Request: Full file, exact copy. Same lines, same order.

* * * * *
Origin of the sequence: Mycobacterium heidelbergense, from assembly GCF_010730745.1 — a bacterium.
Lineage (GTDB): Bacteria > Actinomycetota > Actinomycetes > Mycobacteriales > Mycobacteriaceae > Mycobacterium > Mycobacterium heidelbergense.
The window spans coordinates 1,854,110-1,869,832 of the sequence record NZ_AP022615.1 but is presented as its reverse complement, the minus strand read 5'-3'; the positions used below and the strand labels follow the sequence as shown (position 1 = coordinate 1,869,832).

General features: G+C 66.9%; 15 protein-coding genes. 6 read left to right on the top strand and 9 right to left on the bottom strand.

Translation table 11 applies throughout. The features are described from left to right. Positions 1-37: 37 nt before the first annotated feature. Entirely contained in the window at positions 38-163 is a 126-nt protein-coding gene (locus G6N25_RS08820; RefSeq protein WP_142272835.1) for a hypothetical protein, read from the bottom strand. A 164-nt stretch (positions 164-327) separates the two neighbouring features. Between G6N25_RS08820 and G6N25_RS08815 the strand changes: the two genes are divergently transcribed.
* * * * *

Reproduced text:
Origin of the sequence: Mycobacterium heidelbergense, from assembly GCF_010730745.1 — a bacterium.
Lineage (GTDB): Bacteria > Actinomycetota > Actinomycetes > Mycobacteriales > Mycobacteriaceae > Mycobacterium > Mycobacterium heidelbergense.
The window spans coordinates 1,854,110-1,869,832 of the sequence record NZ_AP022615.1 but is presented as its reverse complement, the minus strand read 5'-3'; the positions used below and the strand labels follow the sequence as shown (position 1 = coordinate 1,869,832).

General features: G+C 66.9%; 15 protein-coding genes. 6 read left to right on the top strand and 9 right to left on the bottom strand.

Translation table 11 applies throughout. The features are described from left to right. Positions 1-37: 37 nt before the first annotated feature. Entirely contained in the window at positions 38-163 is a 126-nt protein-coding gene (locus G6N25_RS08820; RefSeq protein WP_142272835.1) for a hypothetical protein, read from the bottom strand. A 164-nt stretch (positions 164-327) separates the two neighbouring features. Between G6N25_RS08820 and G6N25_RS08815 the strand changes: the two genes are divergently transcribed.